Keywords: Dynamic random-e¤ects sample-selection model; employment and earnings assimilation; initial values problem; wage-curve method
    JEL: C33 J15 J61
    Date: 2007–12–05
  7. By: Akay, Alpaslan (Department of Economics, School of Business, Economics and Law, Göteborg University); Tezic, Kerem (SLI, Swedish Institute for Food and Agricultural Economics)
    Abstract: The earnings-assimilation of first-generation immigrant men in Sweden was analyzed using eleven waves of panel-data, 1990-2000. Employment-probabilities and earnings were estimated simultaneously in a random-effects model, using a quasifixed effects to control for both individual effects and panel-selectivity due to missing earnings-information. Assuming equal-period effects produced bias which could distort the findings. To correct the bias, local unemployment-rates were used to proxy for changing economy-wide conditions. Labour-market outcomes differed consider- ably across immigrant arrival cohorts, region and country of origin, and educational levels.<p>
    Keywords: Immigrants; earnings-assimilation; unbalanced panel; selection-bias; random-effects; Mundlak's formulation; local unemployment-rates
    JEL: C33 J15 J61
    Date: 2007–12–05
  8. By: Walmsley, Terrie; Alan Winters; Syud Amer Ahmed
    Abstract: The economics literature increasingly recognizes the importance of migration and its ties with many other aspects of development and policy. Examples include the role of international remittances (Harrison et al, 2003) or those immigrant-links underpinning the migration-trade nexus (Gould, 1994). More recently Walmsley and Winters (2005) utilised their Global Migration model (GMig) to demonstrate that lifting restrictions on the movement of natural persons would significantly increase global welfare with the majority of benefits accruing to developing countries. Although an important result, the lack of bilateral labor migration data forced Walmsley and Winters (2005) to make approximations in important areas and naturally precluded their tracking bilateral migration agreements. In this paper we incorporate bilateral labor flows into the GMig model developed by Walmsley and Winters (2005) to examine the impact of liberalizing the temporary movement of natural persons. Quotas on both skilled and unskilled temporary labor in the developed economies are increased by 3% of their labor forces. This additional labor is supplied by the developing economies. The results confirm that restrictions on the movement of natural persons impose significant costs on nearly all countries, and that those on unskilled labor are more burdensome than those on skilled labor. Developed economies increasing their skilled and unskilled labor forces by 3% raise the real incomes of their permanent residents. Most of those gains arise from the lifting of quotas on unskilled labor. On average the permanent residents of developing countries also gain in terms of real incomes from sending unskilled and skilled labor, albeit the gains are lower for skilled labor. While results differ across developing economies, most gain as a result of the higher remittances sent home.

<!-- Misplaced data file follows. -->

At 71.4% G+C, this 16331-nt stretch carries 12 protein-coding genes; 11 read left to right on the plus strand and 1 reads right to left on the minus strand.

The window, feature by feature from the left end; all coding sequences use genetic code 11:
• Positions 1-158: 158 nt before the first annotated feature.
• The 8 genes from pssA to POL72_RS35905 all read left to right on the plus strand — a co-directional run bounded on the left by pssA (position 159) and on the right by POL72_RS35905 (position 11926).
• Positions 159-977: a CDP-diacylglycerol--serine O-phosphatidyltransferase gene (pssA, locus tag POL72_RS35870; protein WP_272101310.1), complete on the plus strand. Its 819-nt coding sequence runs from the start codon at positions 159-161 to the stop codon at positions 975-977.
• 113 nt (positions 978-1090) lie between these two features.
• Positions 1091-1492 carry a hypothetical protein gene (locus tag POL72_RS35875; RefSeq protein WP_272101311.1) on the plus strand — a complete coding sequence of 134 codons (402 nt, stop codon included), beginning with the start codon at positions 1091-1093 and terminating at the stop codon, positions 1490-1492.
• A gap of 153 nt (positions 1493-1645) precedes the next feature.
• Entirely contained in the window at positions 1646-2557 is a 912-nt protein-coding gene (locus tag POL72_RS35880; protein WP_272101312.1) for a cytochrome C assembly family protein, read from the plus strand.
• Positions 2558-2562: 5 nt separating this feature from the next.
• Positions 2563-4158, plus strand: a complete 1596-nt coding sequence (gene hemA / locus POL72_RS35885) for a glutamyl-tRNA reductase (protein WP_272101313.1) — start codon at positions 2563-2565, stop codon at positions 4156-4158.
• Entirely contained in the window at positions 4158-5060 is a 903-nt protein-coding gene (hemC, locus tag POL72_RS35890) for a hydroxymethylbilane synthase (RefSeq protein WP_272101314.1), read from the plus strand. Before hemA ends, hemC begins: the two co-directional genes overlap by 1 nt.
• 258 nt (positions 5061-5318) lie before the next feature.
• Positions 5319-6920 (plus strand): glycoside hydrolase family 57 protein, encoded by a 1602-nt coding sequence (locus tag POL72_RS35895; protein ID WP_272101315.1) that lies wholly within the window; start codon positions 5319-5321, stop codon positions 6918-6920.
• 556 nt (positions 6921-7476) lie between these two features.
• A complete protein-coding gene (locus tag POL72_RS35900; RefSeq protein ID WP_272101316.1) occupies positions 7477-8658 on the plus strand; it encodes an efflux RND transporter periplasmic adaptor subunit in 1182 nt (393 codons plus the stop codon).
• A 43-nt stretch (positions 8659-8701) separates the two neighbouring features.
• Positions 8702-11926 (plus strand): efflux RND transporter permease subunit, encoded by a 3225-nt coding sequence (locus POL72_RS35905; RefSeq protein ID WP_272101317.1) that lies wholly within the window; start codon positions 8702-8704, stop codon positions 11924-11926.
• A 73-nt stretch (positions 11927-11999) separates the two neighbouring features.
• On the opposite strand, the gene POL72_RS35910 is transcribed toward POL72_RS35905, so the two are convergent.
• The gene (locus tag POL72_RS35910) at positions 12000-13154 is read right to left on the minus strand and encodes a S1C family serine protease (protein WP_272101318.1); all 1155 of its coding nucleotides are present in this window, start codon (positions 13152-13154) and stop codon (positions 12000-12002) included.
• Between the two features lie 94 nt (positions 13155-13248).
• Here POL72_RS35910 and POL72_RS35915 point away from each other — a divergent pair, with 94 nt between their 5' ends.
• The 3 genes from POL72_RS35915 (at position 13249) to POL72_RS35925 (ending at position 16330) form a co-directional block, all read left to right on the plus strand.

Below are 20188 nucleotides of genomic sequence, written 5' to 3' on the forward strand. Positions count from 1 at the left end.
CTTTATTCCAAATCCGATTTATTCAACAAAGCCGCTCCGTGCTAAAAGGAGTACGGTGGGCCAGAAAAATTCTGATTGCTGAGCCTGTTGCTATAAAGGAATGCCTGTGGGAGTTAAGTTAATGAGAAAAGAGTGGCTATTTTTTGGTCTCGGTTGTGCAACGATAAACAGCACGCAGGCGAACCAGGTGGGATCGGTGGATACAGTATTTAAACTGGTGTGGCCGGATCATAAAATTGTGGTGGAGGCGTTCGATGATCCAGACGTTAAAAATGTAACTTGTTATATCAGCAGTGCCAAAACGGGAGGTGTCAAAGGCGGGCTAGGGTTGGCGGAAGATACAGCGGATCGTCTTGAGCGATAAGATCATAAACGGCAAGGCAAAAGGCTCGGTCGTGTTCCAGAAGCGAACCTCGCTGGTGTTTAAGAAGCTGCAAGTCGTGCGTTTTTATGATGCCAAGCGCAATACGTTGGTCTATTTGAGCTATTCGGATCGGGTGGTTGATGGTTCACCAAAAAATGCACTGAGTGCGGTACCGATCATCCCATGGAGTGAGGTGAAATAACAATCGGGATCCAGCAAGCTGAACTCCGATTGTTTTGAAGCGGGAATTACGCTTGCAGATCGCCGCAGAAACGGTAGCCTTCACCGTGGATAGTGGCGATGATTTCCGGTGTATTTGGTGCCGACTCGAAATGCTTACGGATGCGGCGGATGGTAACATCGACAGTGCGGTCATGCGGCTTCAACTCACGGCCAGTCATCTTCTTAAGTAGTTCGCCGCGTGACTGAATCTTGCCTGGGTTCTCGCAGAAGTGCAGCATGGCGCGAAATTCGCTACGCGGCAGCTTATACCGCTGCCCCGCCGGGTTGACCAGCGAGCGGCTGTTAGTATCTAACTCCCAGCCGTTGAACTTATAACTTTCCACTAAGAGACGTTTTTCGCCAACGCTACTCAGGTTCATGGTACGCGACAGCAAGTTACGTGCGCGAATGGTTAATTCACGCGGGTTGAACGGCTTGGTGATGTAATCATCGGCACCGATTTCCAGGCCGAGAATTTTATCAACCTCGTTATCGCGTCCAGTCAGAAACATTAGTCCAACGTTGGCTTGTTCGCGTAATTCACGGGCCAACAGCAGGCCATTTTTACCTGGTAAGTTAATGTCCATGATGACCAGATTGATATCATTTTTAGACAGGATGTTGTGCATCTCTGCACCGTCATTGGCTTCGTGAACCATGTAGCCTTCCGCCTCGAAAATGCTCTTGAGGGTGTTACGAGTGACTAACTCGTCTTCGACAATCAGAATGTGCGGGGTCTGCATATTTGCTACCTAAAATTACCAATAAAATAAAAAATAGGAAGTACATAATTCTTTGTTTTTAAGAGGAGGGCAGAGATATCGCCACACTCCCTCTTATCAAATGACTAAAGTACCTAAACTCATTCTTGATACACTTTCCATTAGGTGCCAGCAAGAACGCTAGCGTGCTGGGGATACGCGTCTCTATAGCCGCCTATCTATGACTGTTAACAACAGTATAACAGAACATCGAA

Date: 2007
  9. By: Zakharenko, Roman
    Abstract: US-educated Indian engineers played a major role in the establishment of the “Silicon Valley of Asia” in Bangalore. The experience of India and other countries shows that returning well-educated emigrants, despite their small numbers, can make a difference. This paper builds a model of “local” knowledge spillovers, in which migration of a small number of highly skilled individuals greatly affects country-level human capital accumulation. All economic activity occurs in pairs of individuals randomly matched to each other. Each pair produces the consumption good; the skills of the two partners are complementary. At the same time, the less skilled partner increases human capital by learning from the more skilled colleague. With poor institutions at home, highly skilled individuals leave the country seeking better opportunities abroad. On the contrary, improved institutions foster return migration of emigrants who have acquired more knowledge while abroad. These return migrants greatly amplify the positive effect of better institutions.
    JEL: F22 C78 O15 J61
    Date: 2007–11